- The Washington Times - Tuesday, March 29, 2005

BEIRUT — The head of Lebanon’s military intelligence stepped aside yesterday and the prime minister is expected to resign for the second time in four weeks after failing to form a new Cabinet, signaling new gains for opposition against the country’s pro-Syrian leadership.

Maj. Gen. Raymond Azar, the military intelligence chief, decided to take a one-month leave, a senior military official said. Such administrative leaves often are a first step toward resignation.

Meanwhile, Syrian Foreign Minister Farouq al-Shara pledged to the United Nations yesterday that his country would withdraw all its intelligence and military forces from Lebanon before elections scheduled to be held there in April and May.

The pledge was made in a letter to U.N. Secretary-General Kofi Annan dated yesterday.

The letter said longtime cooperation between Syria and Lebanon had enabled the former to decrease its troop presence to 10,000 from 40,000, “coupled with the full withdrawal of these troops before the forthcoming elections in Lebanon.”

Syrian and Lebanese military officials are scheduled to meet early next month to discuss a final withdrawal. The United Nations and the United States have demanded that all Syrian troops and intelligence officers leave before Lebanon’s elections.

The opposition has been demanding the resignations of Gen. Azar, four other security chiefs and the prosecutor general for purported negligence after the Feb. 14 assassination of former Prime Minister Rafik Hariri, which sparked massive protests against Syria’s three-decade military presence in Lebanon.

Maj. Gen. George Houry, head of intelligence in the Mount Lebanon province, was appointed to fill Gen. Azar’s post in the meantime.

The development came hours after a Cabinet minister said caretaker Prime Minister Omar Karami will step down tomorrow, throwing doubts on whether the crucial elections can be held before parliament’s term ends May 31.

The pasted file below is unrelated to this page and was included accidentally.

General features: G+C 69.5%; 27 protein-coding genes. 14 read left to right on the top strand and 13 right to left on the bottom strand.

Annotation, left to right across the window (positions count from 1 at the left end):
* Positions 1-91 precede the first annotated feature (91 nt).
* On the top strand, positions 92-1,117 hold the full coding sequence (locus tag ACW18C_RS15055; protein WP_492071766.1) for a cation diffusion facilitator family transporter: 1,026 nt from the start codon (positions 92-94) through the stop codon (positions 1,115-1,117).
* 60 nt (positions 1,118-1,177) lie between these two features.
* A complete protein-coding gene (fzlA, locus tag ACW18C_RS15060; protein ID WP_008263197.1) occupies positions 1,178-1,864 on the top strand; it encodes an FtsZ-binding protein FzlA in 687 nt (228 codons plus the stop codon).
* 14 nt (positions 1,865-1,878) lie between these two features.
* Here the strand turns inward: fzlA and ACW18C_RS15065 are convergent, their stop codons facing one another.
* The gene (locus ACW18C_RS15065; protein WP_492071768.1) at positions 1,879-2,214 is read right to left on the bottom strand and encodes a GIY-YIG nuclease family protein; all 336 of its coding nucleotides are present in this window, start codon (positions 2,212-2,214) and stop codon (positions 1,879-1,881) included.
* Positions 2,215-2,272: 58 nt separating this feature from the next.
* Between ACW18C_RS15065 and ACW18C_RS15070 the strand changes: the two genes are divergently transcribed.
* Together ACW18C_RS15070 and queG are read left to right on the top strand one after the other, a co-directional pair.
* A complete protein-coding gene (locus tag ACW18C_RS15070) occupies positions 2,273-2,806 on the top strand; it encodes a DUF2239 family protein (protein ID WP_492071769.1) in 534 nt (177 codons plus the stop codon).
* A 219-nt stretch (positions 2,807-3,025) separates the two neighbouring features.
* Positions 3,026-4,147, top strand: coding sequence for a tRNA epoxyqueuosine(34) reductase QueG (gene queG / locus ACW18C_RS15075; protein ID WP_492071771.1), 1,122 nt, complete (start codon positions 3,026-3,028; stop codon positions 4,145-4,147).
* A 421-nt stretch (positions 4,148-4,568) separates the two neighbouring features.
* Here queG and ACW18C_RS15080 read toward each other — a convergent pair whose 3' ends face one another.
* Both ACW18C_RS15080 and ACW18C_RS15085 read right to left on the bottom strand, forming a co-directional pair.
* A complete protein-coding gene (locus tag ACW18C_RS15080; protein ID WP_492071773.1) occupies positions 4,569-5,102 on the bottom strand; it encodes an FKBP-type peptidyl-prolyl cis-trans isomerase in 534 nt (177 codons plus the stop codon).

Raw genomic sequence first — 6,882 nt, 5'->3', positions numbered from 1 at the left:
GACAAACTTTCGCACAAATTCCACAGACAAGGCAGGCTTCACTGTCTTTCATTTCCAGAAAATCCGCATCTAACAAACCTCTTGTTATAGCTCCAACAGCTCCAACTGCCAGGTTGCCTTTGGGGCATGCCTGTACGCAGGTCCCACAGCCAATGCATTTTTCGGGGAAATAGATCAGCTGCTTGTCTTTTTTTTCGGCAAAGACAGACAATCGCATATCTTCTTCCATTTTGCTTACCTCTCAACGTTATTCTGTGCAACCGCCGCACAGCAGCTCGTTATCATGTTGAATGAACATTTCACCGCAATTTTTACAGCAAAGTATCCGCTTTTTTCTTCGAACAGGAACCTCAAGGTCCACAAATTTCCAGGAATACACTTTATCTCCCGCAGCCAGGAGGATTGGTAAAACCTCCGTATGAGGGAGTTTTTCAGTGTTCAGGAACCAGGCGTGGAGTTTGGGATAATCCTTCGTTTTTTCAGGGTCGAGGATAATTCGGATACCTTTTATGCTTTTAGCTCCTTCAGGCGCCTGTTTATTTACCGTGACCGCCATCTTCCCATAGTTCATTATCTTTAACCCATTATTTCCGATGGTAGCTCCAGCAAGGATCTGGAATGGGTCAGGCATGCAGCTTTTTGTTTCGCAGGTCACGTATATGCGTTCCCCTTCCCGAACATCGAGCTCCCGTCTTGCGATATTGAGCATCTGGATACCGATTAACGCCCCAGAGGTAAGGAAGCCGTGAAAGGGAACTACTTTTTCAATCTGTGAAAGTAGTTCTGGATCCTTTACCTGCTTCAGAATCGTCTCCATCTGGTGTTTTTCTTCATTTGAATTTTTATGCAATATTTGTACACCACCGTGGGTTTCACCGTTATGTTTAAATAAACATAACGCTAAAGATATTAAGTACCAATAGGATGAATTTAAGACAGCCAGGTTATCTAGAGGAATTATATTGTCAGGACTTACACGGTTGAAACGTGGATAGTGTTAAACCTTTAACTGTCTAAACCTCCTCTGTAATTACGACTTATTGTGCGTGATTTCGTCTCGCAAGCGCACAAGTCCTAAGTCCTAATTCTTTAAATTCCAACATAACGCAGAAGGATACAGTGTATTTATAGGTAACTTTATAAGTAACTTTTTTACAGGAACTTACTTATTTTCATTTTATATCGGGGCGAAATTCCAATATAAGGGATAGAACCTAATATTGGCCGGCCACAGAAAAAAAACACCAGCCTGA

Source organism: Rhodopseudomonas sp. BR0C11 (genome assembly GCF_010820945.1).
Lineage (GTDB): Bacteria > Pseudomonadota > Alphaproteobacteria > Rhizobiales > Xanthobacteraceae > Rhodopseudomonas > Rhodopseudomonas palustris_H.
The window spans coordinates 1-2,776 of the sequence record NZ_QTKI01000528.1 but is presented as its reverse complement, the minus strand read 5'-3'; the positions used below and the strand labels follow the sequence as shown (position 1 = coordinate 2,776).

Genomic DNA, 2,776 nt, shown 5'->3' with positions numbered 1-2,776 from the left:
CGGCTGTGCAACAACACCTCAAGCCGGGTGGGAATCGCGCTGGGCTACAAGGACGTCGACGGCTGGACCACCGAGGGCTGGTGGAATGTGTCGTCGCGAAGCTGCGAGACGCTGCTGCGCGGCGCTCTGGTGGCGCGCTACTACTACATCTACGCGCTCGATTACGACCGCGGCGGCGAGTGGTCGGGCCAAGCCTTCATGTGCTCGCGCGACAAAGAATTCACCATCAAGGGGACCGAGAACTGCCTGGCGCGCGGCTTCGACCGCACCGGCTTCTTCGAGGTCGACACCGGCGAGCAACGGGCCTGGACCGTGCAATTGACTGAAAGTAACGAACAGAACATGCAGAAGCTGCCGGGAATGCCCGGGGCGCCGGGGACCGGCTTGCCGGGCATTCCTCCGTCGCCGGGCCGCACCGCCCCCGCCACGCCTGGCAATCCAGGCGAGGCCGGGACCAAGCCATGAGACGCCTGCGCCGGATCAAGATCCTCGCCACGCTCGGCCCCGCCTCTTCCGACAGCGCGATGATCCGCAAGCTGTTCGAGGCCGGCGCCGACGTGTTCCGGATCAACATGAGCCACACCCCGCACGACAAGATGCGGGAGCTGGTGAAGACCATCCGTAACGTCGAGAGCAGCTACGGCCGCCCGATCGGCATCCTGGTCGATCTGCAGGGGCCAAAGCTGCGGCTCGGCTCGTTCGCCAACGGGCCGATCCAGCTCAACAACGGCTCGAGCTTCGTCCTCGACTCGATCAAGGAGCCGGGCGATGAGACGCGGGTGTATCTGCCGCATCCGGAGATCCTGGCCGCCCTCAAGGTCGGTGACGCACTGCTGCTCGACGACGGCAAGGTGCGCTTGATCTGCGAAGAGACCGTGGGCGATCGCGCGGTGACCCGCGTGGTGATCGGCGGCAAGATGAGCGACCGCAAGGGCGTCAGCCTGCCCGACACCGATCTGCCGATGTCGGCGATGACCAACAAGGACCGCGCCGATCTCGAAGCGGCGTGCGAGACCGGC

Mr. Karami was forced out of his post by massive protests in late February, but 10 days later President Emile Lahoud named him to create a new government in what was seen as a slap in the face to the opposition.

But after more than two weeks of efforts, Mr. Karami was unable to put together what he said he wanted to be a national unity government.

“Prime Minister Karami proposed all possible formulas to form a national unity Cabinet, but the opposition did not agree,” Environment Minister Wiam Wahhab said.

A government must be formed for elections to be held, because it must draw up an elections law for parliament to pass.

The opposition wants a neutral government aimed only at paving the way for the elections, in which the anti-Syrian movement is expected to triumph.

The priority is elections, not a new government, and “the opposition will facilitate the formation of any government that will help hold elections on time,” opposition member Samir Franjieh said.

In an interview in As-Safir newspaper yesterday, Mr. Karami said he has insisted on creating a national unity government.

“As long as these matters have not been achieved, I will inform President Lahoud of my decision to bow out,” Mr. Karami was quoted as saying.

Last week, Lebanon grudgingly agreed to let the United Nations take charge of appointing an investigation into the Hariri assassination.

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